It fascinates me that there is such a disconnect between the economic view of those in private medical practice and those in Medical Education or University Based Practices. Recently read an interesting post by Bryan Vartabedian, MD, at 33 charts discussing the future and inevitable changes in medical practice.
It is my opinion that medicine is changing and the practice of medicine will probably be unrecognizable in the next 10-20 years.
Yes, technology is making the evidence of practice guidelines better and more effective, but that is part of the way medicine is changing.
Daily, I am barraged with "practice protocols and guidelines" from every specialty group and every expert committee (a full ream of paper is mailed to me daily from all these expert groups). Insurance companies then accept these guidelines as the "gospel truth" and if I'm not following them to the letter, my paycheck is reduced. The "art of medicine" is disappearing with the overlay of the flowchart and practice protocol or practice guideline. But to earn my living, I have to either demonstrate I followed the protocol, or write an additional paragraph as to why the protocol is not appropriate for that patient. It is impossible to do that 35 times per day even with the most efficient electronic medical record available (I know 'cause I have one).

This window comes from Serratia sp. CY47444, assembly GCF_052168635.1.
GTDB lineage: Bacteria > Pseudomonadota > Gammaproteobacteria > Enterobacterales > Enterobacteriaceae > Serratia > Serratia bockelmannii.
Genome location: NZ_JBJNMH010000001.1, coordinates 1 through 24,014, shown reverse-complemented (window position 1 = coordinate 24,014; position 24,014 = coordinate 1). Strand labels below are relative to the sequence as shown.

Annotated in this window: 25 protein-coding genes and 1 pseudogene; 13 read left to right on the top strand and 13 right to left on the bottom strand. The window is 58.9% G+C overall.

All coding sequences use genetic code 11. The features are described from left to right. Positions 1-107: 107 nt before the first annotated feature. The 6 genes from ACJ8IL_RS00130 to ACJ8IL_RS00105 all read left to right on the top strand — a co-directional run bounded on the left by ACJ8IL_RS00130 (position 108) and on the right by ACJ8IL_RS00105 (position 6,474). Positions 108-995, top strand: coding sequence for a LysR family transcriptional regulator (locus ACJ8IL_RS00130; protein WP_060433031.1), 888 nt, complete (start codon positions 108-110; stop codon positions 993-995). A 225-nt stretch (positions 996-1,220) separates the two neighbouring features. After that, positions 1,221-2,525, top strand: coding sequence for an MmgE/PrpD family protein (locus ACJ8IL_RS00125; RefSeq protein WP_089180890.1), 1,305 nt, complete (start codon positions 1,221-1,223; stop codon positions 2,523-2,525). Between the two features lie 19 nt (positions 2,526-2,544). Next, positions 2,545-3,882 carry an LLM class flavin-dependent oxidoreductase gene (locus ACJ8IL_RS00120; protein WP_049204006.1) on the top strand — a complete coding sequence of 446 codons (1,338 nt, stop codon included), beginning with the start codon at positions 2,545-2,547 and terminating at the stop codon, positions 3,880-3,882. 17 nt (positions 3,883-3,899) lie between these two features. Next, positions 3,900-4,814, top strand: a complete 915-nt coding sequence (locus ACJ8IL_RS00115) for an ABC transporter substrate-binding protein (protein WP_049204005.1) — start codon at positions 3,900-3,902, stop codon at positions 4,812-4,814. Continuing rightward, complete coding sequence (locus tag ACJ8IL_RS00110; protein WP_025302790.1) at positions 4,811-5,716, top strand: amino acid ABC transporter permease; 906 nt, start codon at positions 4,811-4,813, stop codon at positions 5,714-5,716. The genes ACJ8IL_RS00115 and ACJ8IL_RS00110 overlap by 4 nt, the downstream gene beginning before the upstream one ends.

But the educational system still appears to be teaching the students that the current evolution is the "best." The student cry "foul" and question the experience of those who have been in the trenches and claim that the error is on the part of private industry. This progressive view of medicine is killing the "art." And it is in the "art of medicine" where the caring and compassion is found.
Medicine as we know it will change into an efficient, cold, assembly line of diagnosis and treatment dispensing, unless we collectively change it. The enjoyment of medicine is found in its art. Once that is gone, you will loose the great physicians. You will have an industry of cookbook, cookie cutter practitioners dispensing the latest medial equivalent of the GM Volt. The government is driving this. In my practice, 50% of my patients care is driven by Medicare in some capacity. When you put the government in control of medicine your going to get more bureaucracy and less art.
What is the answer? Time. Only time will tell. Until then, we practice medicine the best we can with the tools we have and apply the art of that practice to each individual.